Acute Coronary Syndrome
Acute coronary syndrome (ACS) is almost always due to rupture of an atherosclerotic plaque with subsequent partial or complete thrombosis of a coronary artery.1 Acute coronary syndrome can also result from artery dissection, catecholamine surge (Takotsubo cardiomyopathy), aortic valve disease, sympathomimetic agents (cocaine).
Classification of presentation
Angina – exercise or stress related chest pain or pressure that resolves with rest or by removing the offending stimulus, or with nitrate therapy
Unstable angina – chest pain or pressure that begins at rest or during only minimal exertion and does not resolve with rest or with the use of nitrate therapy
Acute myocardial infarction – significant interruption of one or more coronary arteries resulting in cardiac cell damage / necrosis. Some patients may develop ECG changes (STEMI) while others may not (non-STEMI)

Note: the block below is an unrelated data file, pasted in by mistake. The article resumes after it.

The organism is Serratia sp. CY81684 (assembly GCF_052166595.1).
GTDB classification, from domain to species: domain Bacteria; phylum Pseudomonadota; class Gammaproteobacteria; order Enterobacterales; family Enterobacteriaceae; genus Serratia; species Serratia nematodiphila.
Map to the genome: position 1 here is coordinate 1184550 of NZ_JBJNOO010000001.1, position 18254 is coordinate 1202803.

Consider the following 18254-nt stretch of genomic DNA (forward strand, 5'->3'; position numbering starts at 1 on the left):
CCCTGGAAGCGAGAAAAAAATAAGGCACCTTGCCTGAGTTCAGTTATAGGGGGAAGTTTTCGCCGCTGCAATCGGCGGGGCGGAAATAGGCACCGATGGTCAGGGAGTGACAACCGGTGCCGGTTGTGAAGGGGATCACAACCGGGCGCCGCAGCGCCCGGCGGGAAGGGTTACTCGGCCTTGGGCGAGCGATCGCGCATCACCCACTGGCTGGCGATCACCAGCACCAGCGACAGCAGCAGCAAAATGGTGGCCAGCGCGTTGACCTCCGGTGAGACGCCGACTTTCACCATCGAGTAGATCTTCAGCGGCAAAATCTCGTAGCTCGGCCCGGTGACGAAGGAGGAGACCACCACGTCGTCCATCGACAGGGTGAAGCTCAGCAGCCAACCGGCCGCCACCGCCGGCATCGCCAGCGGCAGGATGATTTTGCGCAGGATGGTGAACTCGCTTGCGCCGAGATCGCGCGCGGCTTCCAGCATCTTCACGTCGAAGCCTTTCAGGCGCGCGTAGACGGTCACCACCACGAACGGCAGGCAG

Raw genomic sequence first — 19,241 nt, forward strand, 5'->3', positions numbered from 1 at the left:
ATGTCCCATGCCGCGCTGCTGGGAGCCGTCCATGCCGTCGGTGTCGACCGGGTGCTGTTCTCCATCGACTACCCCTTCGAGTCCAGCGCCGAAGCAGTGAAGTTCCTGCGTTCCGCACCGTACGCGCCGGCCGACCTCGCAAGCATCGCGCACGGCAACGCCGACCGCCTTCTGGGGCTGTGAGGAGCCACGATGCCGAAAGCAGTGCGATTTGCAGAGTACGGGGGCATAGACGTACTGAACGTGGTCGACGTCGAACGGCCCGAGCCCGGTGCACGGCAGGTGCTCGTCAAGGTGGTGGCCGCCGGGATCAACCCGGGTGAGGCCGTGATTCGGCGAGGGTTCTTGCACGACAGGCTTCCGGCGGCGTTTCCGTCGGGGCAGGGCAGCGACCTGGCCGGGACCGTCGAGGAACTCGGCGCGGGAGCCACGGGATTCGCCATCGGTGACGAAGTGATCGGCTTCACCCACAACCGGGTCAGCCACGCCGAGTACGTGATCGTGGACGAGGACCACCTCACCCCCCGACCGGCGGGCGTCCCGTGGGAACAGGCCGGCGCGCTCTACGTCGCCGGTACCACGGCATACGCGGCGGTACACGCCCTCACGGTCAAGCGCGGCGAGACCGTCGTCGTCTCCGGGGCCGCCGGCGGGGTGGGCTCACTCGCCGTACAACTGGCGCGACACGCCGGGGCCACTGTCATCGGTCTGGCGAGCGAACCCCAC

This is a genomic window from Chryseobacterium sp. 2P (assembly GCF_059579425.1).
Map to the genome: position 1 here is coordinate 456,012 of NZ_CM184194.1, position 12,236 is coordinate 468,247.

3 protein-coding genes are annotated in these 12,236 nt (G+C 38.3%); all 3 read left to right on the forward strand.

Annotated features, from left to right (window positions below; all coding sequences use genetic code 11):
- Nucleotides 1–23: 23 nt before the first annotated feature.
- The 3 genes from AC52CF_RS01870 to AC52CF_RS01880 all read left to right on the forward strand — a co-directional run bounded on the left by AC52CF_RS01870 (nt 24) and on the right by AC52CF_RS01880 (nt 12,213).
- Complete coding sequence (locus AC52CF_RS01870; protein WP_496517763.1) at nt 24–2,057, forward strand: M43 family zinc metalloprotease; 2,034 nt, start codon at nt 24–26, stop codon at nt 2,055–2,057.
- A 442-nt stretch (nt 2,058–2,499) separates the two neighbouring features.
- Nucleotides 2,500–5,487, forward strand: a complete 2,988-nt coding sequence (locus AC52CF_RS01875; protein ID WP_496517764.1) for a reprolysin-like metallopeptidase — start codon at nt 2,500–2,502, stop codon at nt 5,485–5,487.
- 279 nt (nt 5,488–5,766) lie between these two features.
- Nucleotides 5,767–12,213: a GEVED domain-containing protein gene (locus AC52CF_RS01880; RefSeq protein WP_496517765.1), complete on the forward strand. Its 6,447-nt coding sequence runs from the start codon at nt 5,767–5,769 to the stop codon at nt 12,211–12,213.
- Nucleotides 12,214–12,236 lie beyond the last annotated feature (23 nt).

Classic (patients often present with several/all of the following)
- > 60 years of age
- Left sided chest pain or pressure
- Radiation to left arm, neck, jaw
- Nausea / vomiting
Atypical (patients often present with one of the following; vague presentation)
- < 55 years of age
- No chest pain or pressure
- Unexplained diaphoresis
- Nausea / vomiting
- Syncope / near syncope
History – symptoms that favor ACS
- Similar / worse than previous AMI
- Longer duration
History – symptoms that favor something other than ACS
- Brief episode of pain
ECG – record a 3-lead and 12-lead ECG tracing.
Goals of prehospital therapy
Endpoint of therapy
Transport destination decision tool
Pearls and Pitfalls
- Don’t rule out ACS solely based on the history. Patients experiencing ACS can present with right-sided, sharp, stabbing chest pain.
- Coronary artery disease risk factors are not predictive of ACS
- Severity of pain is not predictive of ACS versus something non-cardiac
- Beware of your personal race, gender, and socioeconomic status bias! Cardiovascular disease does not discriminate!
- A normal, non-diagnostic, or non-STEMI ECG does not rule out ACS